EDITORIAL: Putin's power-grab in Ukraine
by Peter Westmore
News Weekly, March 15, 2014
To most Australians, Ukraine is far away, and few know much about the history of relations between Ukraine and Russia, and why Russia has moved to occupy Crimea, the part of Ukraine which is predominantly ethnically Russian and where Russia’s Black Sea fleet is based.
The history of Ukraine and Russia goes back over 1,000 years when the people in this region converted to Christianity. The languages and cultures of the two countries are similar but distinct, like German and Dutch, or Spanish and Italian.
During the Soviet era, Ukraine was part of the Soviet Union, but Ukrainians always had a strong sense of separate identity which, on the dissolution of the USSR, led to the formation of an independent Ukraine in 1991, with its own constitution, parliament, national leaders and political parties.
As part of the political settlement arising from the dissolution of the Soviet Union, Ukraine agreed to surrender its nuclear weapons. In exchange, its independence was guaranteed by what is known as the Budapest Memorandum, co-signed in 1994 by Russia, Ukraine, Britain and the United States. Separately, France and China also endorsed the memorandum.
The terms of the memorandum were quite explicit. Titled, Memorandum on Security Assurances in Connection with Ukraine’s Accession to the Treaty on the Non-Proliferation of Nuclear Weapons, the document recorded that Ukraine promised to remove all Soviet-era nuclear weapons from its territory, send them to disarmament facilities in Russia, and sign the Nuclear Non-Proliferation Treaty. Ukraine kept these promises.
The three other signatories undertook to “respect the independence and sovereignty and the existing borders of Ukraine … [and] reaffirm their obligation to refrain from the threat or use of force against the territorial integrity or political independence of Ukraine, and that none of their weapons will ever be used against Ukraine except in self-defence or otherwise in accordance with the Charter of the United Nations”.
They further promised “to refrain from economic coercion designed to subordinate to their own interest the exercise by Ukraine of the rights inherent in its sovereignty and thus to secure advantages of any kind”, and to seek to resolve any conflict which might arise through both the UN and multilateral negotiations.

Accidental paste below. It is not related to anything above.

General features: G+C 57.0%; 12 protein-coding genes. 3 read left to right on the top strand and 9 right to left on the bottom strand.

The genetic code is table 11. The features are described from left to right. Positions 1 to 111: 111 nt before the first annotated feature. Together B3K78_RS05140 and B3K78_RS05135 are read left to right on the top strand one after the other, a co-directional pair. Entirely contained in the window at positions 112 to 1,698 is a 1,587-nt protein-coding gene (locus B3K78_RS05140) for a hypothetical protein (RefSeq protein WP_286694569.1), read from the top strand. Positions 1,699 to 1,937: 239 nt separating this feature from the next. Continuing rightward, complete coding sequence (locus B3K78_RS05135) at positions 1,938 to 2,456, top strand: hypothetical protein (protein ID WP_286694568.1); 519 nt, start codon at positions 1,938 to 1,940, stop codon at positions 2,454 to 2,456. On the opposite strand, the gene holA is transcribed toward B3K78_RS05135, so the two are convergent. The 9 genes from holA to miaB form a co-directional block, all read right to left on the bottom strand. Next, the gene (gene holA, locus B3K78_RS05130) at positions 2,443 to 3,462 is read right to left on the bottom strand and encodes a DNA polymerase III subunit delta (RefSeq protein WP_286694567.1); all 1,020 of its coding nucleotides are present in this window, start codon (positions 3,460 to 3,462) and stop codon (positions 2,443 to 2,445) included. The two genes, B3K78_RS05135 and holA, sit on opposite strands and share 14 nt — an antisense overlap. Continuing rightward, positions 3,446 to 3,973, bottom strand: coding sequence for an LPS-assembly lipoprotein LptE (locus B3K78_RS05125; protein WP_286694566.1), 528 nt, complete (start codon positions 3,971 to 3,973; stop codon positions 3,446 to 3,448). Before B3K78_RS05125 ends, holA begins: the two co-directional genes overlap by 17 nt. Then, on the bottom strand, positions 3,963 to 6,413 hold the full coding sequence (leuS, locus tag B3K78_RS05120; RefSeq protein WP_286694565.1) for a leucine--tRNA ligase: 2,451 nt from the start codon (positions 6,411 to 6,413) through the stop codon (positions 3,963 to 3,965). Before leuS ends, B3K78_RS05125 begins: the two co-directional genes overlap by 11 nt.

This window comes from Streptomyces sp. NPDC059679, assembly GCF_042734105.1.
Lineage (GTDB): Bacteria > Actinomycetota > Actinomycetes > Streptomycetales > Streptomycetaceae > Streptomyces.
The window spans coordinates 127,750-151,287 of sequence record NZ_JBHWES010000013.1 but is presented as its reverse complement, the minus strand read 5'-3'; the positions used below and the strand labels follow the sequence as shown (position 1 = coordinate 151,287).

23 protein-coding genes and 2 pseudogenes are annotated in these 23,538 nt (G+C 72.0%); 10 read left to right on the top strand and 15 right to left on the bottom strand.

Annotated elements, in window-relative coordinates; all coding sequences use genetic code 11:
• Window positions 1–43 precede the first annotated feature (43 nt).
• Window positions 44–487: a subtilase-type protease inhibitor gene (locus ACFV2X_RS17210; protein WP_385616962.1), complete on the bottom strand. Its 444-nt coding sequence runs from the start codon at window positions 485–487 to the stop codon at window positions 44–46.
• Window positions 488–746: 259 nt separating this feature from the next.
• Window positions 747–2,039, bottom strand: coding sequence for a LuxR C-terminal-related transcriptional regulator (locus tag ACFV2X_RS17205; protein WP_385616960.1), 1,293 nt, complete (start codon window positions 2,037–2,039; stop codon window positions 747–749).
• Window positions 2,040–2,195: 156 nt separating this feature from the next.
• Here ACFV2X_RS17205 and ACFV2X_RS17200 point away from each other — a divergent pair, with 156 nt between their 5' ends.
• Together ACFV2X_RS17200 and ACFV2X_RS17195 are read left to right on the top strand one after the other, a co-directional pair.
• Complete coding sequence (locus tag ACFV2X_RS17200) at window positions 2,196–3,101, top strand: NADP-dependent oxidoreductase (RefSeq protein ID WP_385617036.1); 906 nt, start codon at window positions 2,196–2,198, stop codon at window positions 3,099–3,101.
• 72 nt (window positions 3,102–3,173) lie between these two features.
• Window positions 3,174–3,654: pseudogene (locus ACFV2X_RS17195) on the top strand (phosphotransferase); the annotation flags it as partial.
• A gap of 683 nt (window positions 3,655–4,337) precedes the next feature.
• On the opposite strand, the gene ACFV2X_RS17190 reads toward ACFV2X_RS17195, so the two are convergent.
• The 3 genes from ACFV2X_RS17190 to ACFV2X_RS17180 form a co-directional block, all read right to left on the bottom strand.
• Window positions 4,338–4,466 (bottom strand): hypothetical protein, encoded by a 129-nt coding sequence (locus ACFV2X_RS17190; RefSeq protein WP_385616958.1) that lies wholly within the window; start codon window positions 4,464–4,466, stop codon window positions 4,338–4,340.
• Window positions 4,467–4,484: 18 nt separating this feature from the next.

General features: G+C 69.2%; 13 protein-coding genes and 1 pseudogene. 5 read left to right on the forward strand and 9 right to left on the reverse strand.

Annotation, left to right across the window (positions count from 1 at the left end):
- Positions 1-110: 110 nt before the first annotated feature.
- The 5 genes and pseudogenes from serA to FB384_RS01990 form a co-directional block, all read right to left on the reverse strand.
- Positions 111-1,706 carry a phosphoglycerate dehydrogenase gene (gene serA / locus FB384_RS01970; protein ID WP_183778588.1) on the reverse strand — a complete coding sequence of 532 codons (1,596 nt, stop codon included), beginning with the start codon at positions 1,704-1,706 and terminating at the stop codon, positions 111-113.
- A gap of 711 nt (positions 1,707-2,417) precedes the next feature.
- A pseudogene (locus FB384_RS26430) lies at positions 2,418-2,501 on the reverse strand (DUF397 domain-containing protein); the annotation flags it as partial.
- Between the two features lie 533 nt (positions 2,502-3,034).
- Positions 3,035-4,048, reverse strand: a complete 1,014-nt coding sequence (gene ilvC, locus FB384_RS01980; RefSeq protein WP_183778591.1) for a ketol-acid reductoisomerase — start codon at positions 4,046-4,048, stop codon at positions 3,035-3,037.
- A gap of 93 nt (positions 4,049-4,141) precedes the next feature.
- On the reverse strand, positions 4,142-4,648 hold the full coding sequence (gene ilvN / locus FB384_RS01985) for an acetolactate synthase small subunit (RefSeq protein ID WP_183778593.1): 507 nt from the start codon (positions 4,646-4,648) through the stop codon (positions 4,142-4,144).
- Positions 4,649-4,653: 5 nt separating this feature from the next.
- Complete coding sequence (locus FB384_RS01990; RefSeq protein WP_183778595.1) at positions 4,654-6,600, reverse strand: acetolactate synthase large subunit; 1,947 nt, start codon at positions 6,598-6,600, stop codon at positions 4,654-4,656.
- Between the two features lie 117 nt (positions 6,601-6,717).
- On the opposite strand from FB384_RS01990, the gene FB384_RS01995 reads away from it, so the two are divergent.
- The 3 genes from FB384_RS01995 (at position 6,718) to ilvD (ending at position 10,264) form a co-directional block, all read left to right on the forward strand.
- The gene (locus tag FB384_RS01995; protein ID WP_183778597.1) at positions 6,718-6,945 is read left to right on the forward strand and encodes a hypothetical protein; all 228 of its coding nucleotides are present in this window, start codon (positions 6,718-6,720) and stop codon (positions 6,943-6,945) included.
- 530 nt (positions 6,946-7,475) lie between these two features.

While an independent nation, Ukraine is divided internally. Western Ukraine, where the Ukrainian language is very widely used, is pro-Western and wants closer political and economic ties to the European Union. In eastern and southern Ukraine, the principal language is Russian, and a majority of the population want closer co-operation with Moscow.
Since independence in 1991, Ukraine has slowly slipped economically, to the point where a decision had to be made about whether to align with the West or the East.
After the Ukrainian Parliament in Kyiv had voted to build economic ties with the West, the country’s pro-Russian President Viktor Yanukovych unilaterally signed a multi-billion dollar rescue package with Russia’s President Putin, under which Ukraine would be firmly aligned with Russia.
This agreement prompted street protests which, over several months, grew into a mass uprising which culminated in the shooting of scores of protesters in Independence Square (Maidan) in February.
The mounting level of street protests was such that Yanukovych was forced to flee to Russia, and his government collapsed. The Ukrainian parliament elected an interim president and prime minister, and brought forward the next election to May 25 this year.
After Yanukovich fled, it became obvious that he and his cronies had engaged in massive corruption, enjoying lifestyles of unbelievable luxury while most of the people lived just above the poverty line.
While people in western Ukraine rejoiced, there were angry protests in the Russian-oriented east of the country.
President Putin, sensing that Ukraine was moving out of Russia’s orbit, decided to capitalise on the pro-Russian feelings of people in the east, and moved to seize control of the most vulnerable part of Ukraine, the Crimean peninsula which had become part of Ukraine only in the 1950s. Putin claimed that the lives of Russian-speaking Ukrainians had been threatened — a laughable proposition given that eastern Ukraine, including Crimea, is largely autonomous, and there were no threats to Russian-speakers.
Russian-backed militias and special forces soldiers surrounded Ukrainian military facilities in Crimea, demanding their surrender. Most refused to comply, but have avoided military clashes, thereby putting the onus on Moscow to fire the first shot.
This action provoked appeals from the Ukrainian government in Kyiv for Western support, and the Putin government has been reminded of its solemn obligations to respect Ukraine’s sovereignty and territorial integrity. Western nations have threatened sanctions if Russia does not withdraw immediately, and the Ukrainian government has swung solidly towards the West.
In light of Russia’s dependence on Western capital, principally acquired through exports of oil and gas, concerted Western action against Russia could be effective.
Vladimir Putin has stated that the collapse of the Soviet empire was a disaster. It would be ironic if his latest actions were to accelerate that very process.
Peter Westmore is national president of the National Civic Council.